To obtain objective measures for our endpoints, we searched the SH:24 database, and data managers at the hospital trusts searched patient record databases, for all randomised participants using either (1) mobile phone and gender or (2) name and date of birth as identifiers. If participants reported using another service (general practitioner [GP] surgery or sexual health service outside of Lambeth and Southwark), we contacted the service to collect STI testing, diagnosis, and treatment data.
The trial steering committee approved the pre-specified statistical analysis plan prior to unblinding. Our study was powered for our co-primary outcome of the proportion of participants diagnosed with an STI in each group [27,28]. Two factors determined the number of participants needed: the estimated proportion of participants with an STI and the size of the treatment effect.
We anticipated that not all of the intervention group would order a test kit. We estimated that 30% would not complete this first step. Among the 70% who ordered a kit, we assumed that 50% would return the kit for analysis (based on return rates of an e-STI testing service in the London borough of Greenwich).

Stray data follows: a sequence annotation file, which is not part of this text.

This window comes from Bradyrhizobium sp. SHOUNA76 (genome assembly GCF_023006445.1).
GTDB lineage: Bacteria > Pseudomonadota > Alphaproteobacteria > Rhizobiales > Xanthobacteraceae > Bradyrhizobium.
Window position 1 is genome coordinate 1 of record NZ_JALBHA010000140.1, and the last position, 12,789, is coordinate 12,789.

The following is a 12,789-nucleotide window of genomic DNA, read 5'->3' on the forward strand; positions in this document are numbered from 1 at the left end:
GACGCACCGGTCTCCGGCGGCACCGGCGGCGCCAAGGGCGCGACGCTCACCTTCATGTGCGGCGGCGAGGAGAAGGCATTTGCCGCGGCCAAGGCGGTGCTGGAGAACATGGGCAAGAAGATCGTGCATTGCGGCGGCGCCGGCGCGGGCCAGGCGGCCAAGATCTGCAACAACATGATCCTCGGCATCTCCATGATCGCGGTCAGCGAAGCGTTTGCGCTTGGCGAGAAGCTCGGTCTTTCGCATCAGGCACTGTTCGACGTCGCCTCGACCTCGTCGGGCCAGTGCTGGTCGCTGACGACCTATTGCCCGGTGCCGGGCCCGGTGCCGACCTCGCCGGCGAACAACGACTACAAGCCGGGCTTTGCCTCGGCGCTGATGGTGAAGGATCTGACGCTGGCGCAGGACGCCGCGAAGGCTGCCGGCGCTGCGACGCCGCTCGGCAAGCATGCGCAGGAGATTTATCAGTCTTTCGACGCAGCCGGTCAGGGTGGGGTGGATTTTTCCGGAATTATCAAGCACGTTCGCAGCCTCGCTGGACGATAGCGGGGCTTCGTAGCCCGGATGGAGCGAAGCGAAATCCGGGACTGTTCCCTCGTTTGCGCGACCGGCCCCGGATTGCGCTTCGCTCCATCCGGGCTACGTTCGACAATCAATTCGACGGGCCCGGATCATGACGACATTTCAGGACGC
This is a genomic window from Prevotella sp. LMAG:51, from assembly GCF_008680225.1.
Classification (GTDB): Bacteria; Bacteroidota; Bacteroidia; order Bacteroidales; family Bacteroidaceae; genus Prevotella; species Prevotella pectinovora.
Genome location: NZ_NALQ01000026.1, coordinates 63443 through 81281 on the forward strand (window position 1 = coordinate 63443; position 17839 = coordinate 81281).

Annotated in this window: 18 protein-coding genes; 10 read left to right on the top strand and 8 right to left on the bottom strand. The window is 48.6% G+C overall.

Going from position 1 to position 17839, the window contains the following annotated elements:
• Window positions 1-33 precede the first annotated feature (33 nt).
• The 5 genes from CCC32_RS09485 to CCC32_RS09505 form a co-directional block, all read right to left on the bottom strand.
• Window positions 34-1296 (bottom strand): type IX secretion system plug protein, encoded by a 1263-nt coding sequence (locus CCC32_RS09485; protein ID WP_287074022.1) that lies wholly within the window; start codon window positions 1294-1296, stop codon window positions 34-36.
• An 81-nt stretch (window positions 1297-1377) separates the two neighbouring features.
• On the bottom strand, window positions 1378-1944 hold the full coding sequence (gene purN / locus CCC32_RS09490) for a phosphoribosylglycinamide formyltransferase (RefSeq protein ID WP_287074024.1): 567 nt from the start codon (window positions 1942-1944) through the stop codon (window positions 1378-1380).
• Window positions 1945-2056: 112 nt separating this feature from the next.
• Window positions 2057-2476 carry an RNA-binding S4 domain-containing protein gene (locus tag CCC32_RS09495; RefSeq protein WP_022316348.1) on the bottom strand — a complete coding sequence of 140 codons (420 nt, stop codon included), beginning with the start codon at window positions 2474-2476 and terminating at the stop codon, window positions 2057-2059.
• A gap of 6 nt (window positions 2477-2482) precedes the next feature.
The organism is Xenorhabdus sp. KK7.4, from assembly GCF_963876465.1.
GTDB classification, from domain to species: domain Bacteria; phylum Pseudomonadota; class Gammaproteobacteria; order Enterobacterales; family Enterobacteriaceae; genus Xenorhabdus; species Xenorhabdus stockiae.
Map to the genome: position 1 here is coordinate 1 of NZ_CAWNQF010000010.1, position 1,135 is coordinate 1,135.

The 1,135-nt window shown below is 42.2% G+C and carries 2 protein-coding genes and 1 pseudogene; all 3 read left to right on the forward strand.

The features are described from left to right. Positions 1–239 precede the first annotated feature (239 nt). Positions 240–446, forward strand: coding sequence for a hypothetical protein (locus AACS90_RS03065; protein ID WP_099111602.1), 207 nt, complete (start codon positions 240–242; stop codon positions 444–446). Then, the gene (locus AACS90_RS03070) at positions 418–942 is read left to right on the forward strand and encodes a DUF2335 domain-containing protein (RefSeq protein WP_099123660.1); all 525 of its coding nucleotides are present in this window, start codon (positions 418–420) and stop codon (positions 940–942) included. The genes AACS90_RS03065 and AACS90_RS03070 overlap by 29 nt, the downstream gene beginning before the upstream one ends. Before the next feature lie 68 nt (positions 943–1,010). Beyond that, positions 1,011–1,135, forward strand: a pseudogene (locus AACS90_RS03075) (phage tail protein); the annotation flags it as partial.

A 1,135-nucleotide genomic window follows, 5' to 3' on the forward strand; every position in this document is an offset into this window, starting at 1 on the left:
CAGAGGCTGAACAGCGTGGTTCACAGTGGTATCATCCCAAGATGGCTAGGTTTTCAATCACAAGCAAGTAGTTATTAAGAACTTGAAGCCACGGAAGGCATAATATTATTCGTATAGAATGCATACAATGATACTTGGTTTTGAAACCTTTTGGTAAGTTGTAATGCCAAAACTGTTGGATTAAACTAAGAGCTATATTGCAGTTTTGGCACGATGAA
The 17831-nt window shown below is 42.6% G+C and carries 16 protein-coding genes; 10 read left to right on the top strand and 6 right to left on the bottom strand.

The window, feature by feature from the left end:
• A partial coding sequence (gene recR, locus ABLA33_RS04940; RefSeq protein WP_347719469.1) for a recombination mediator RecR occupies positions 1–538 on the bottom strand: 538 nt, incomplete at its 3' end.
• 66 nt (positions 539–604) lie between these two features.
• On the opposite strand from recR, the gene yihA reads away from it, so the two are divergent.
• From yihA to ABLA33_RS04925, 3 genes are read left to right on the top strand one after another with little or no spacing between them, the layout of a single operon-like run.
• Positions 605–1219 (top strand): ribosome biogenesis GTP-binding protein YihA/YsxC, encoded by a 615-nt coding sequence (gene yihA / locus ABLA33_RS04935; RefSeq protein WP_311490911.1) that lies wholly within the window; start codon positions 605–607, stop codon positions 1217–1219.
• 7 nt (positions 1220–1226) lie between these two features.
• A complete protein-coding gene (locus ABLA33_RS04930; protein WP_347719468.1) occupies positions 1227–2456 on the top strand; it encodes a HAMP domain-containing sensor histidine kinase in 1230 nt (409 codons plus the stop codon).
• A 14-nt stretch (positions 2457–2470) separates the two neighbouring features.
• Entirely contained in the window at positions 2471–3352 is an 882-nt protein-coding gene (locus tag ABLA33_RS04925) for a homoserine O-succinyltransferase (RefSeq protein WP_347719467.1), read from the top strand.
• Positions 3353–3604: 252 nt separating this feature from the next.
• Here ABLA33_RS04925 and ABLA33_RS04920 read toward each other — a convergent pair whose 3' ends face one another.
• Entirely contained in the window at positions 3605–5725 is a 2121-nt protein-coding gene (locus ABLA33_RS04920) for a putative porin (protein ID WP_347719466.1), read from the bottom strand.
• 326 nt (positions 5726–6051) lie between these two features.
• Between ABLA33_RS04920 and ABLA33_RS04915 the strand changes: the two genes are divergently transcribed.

There were no available data that would give us an estimate of the likely number of individuals who would complete an STI test in the control group. We assumed that fewer people (10%) would seek a test in clinic-based settings.
We based our STI prevalence estimates on the proportion of positive chlamydia tests among 15–24-year-olds in general practice settings in Lambeth and Southwark, which was 6% in 2012 . We based our estimated loss to follow-up on previous e-health studies in the UK, which achieved 90% follow-up .
A sample size of 3,000 participants would lead to 90% power (2-sided alpha = 5%) to detect a relative risk (RR) of 3.5 (2.1% risk of diagnosis in the intervention group versus 0.6% risk of diagnosis in the control group), allowing for 10% loss to follow-up. This equates to 10% of the control group being tested, with a 6% probability of infection as in general practice settings, and 35% of the intervention group being tested, with a 6% probability of infection as in general practice settings.
With regard to our other co-primary outcome measure, 3,000 participants would lead to 99% power (2-sided alpha = 5%) to detect an absolute difference of 25% in the proportion of participants who completed a test in the intervention group versus the proportion who completed a test in the control group (35% versus 10%).
All analyses were undertaken on an intention to treat basis with Stata version 14.2. Effect measures were RRs with 95% confidence intervals and time to outcomes. We assessed overall heterogeneity for subgroups by summing the individual chi-squared statistics and their degrees of freedom to 1 overall chi-squared test on the sum of the degrees of freedom at a 5% level of significance.